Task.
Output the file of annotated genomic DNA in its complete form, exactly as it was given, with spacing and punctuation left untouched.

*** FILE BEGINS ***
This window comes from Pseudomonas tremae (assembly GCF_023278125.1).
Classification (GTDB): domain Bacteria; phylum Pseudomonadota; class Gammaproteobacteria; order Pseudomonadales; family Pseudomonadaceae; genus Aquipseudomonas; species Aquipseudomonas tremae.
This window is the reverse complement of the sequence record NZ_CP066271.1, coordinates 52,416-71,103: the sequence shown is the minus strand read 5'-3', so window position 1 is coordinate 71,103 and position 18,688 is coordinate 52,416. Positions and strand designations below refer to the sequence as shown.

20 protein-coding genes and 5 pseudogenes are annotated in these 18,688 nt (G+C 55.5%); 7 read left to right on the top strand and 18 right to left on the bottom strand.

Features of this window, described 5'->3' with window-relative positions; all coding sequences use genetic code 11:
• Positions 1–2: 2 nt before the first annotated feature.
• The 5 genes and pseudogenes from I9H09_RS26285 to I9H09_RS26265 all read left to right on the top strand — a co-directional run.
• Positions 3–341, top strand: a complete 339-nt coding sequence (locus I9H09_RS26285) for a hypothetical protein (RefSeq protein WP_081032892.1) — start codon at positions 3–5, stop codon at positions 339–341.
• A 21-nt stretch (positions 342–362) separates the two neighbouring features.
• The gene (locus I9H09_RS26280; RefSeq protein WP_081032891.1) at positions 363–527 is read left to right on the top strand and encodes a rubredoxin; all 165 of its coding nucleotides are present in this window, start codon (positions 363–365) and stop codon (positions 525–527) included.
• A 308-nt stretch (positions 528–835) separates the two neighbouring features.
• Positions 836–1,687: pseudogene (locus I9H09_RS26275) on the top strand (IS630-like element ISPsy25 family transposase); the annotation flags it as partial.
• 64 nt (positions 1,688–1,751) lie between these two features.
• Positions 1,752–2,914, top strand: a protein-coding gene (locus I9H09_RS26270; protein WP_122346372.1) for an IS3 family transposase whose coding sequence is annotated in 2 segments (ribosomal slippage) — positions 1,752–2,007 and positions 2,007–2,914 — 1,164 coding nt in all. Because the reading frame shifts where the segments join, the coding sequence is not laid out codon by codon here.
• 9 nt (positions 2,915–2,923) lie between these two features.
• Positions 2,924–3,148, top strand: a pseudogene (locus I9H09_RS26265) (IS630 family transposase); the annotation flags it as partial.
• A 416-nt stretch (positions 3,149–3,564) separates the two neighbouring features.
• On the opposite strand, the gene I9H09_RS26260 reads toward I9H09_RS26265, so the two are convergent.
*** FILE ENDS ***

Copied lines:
This window comes from Pseudomonas tremae (assembly GCF_023278125.1).
Classification (GTDB): domain Bacteria; phylum Pseudomonadota; class Gammaproteobacteria; order Pseudomonadales; family Pseudomonadaceae; genus Aquipseudomonas; species Aquipseudomonas tremae.
This window is the reverse complement of the sequence record NZ_CP066271.1, coordinates 52,416-71,103: the sequence shown is the minus strand read 5'-3', so window position 1 is coordinate 71,103 and position 18,688 is coordinate 52,416. Positions and strand designations below refer to the sequence as shown.

20 protein-coding genes and 5 pseudogenes are annotated in these 18,688 nt (G+C 55.5%); 7 read left to right on the top strand and 18 right to left on the bottom strand.

Features of this window, described 5'->3' with window-relative positions; all coding sequences use genetic code 11:
• Positions 1–2: 2 nt before the first annotated feature.
• The 5 genes and pseudogenes from I9H09_RS26285 to I9H09_RS26265 all read left to right on the top strand — a co-directional run.
• Positions 3–341, top strand: a complete 339-nt coding sequence (locus I9H09_RS26285) for a hypothetical protein (RefSeq protein WP_081032892.1) — start codon at positions 3–5, stop codon at positions 339–341.
• A 21-nt stretch (positions 342–362) separates the two neighbouring features.
• The gene (locus I9H09_RS26280; RefSeq protein WP_081032891.1) at positions 363–527 is read left to right on the top strand and encodes a rubredoxin; all 165 of its coding nucleotides are present in this window, start codon (positions 363–365) and stop codon (positions 525–527) included.
• A 308-nt stretch (positions 528–835) separates the two neighbouring features.
• Positions 836–1,687: pseudogene (locus I9H09_RS26275) on the top strand (IS630-like element ISPsy25 family transposase); the annotation flags it as partial.
• 64 nt (positions 1,688–1,751) lie between these two features.
• Positions 1,752–2,914, top strand: a protein-coding gene (locus I9H09_RS26270; protein WP_122346372.1) for an IS3 family transposase whose coding sequence is annotated in 2 segments (ribosomal slippage) — positions 1,752–2,007 and positions 2,007–2,914 — 1,164 coding nt in all. Because the reading frame shifts where the segments join, the coding sequence is not laid out codon by codon here.
• 9 nt (positions 2,915–2,923) lie between these two features.
• Positions 2,924–3,148, top strand: a pseudogene (locus I9H09_RS26265) (IS630 family transposase); the annotation flags it as partial.
• A 416-nt stretch (positions 3,149–3,564) separates the two neighbouring features.
• On the opposite strand, the gene I9H09_RS26260 reads toward I9H09_RS26265, so the two are convergent.